Last October, the domed 19th-century building that stood as the centerpiece to New Jersey’s Greystone Park Psychiatric Hospital was demolished. As one of the Kirkbride Plan asylums, designed across the United States based on ideas promoted by psychiatrist Thomas Story Kirkbride, it was constructed with the curative power of architecture in mind. Airy and brightly lit corridors, as stately as a Victorian manor, were surrounded by open space and farms, encouraging an active lifestyle as a treatment for mental illness. As medicine progressed in the 20th century, and many patients in these hospitals suffered from overcrowding, neglect, and, later, lobotomies, the Kirkbrides became obsolete, mostly abandoned. Greystone is one of many now reduced to rubble, a historic loss that can be seen as either cathartic or catastrophic.
From 2002 to 2008, photographer Christopher Payne visited Kirkbride hospitals in over 30 states. Asylum at Benrubi Gallery in Chelsea showcases some of these photographs, which were previously published in the 2009 Asylum: Inside the Closed World of State Mental Hospitals from MIT Press. Payne’s photographs contrast haunting human details with the imposing architecture. Rows of colorful toothbrushes are labeled with patient names from Hudson River State Hospital in Poughkeepsie, New York, while the bright dresses of three female patients at Iowa’s Clarinda State Hospital are carefully hung on hooks. Against these personal moments are views like the lobby of South Dakota’s Yankton State Hospital with its grandly neoclassical marble staircase, and an unused coffin resting alongside numbered tombstones, the common system in which patients were buried.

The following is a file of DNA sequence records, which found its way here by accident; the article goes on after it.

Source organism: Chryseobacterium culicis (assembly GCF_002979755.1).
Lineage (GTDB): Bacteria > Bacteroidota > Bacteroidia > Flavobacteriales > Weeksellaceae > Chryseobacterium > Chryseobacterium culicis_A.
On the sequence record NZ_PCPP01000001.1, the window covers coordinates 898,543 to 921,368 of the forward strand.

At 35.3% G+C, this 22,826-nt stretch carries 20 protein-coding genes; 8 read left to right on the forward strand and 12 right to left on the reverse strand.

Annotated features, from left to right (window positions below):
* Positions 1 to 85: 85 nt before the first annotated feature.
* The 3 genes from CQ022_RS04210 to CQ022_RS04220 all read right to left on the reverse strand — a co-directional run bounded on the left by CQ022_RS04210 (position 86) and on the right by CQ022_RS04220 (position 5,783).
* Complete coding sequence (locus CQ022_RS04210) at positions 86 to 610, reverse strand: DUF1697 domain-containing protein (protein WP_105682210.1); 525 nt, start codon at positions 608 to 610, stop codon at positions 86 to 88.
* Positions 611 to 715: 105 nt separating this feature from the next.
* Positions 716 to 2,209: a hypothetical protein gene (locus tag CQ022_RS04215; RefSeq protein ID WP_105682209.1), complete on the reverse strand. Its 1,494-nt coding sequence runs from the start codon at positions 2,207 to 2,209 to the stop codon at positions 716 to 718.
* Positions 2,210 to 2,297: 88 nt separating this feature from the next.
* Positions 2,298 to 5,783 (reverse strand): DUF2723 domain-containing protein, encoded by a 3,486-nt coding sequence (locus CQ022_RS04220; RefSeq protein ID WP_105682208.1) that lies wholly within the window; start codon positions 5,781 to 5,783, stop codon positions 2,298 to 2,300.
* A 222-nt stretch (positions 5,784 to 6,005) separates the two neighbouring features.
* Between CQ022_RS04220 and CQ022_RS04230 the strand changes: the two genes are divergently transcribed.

By taking these close and long views, Payne’s images sidestep the easy pitfall of “ruin porn” that often plagues such photography, quietly visualizing something of the lives spent in these spaces, and Kirkbride’s attempt to cure through architecture. The hushed feel to the photographs is similar to his treatment of other subjects, whether workers at the Steinway factory in Astoria, or the ruins of North Brother Island in the East River, another complicated site of public health and now a bird sanctuary.
The photographs are joined by a few artifacts from the asylums, such as a 1954 census board from Creedmoor in Queens (not a Kirkbride), counting its over 4,000 patients, and a wall of cheery postcards showing the asylums at their prime in saturated colors. One from Waupaca County Asylum in Wisconsin reads: “With all good wishes, my cousin Lillie.”
Preservation doesn’t feel like an overt focus of Payne’s work, more like protecting something of the asylums’ histories as they slip away. Back in 2015, when the future of Greystone was still undecided, Phil Buehler, a fellow photographer who published his images of the asylum in Woody Guthrie’s Wardy Forty: Greystone Park State Hospital Revisited, told Hyperallergic that what “happened there is important to remember, and buildings are the one thing that outlast our memories, they outlast us.” There’s an argument that it’s no tragedy for these places of pain to disappear, yet they still hold the power to recall people who lived and died there, and were often forgotten.
Christopher Payne: Asylum continues at Benrubi Gallery (521 West 26th Street, 2nd Floor, Chelsea, Manhattan) through March 26.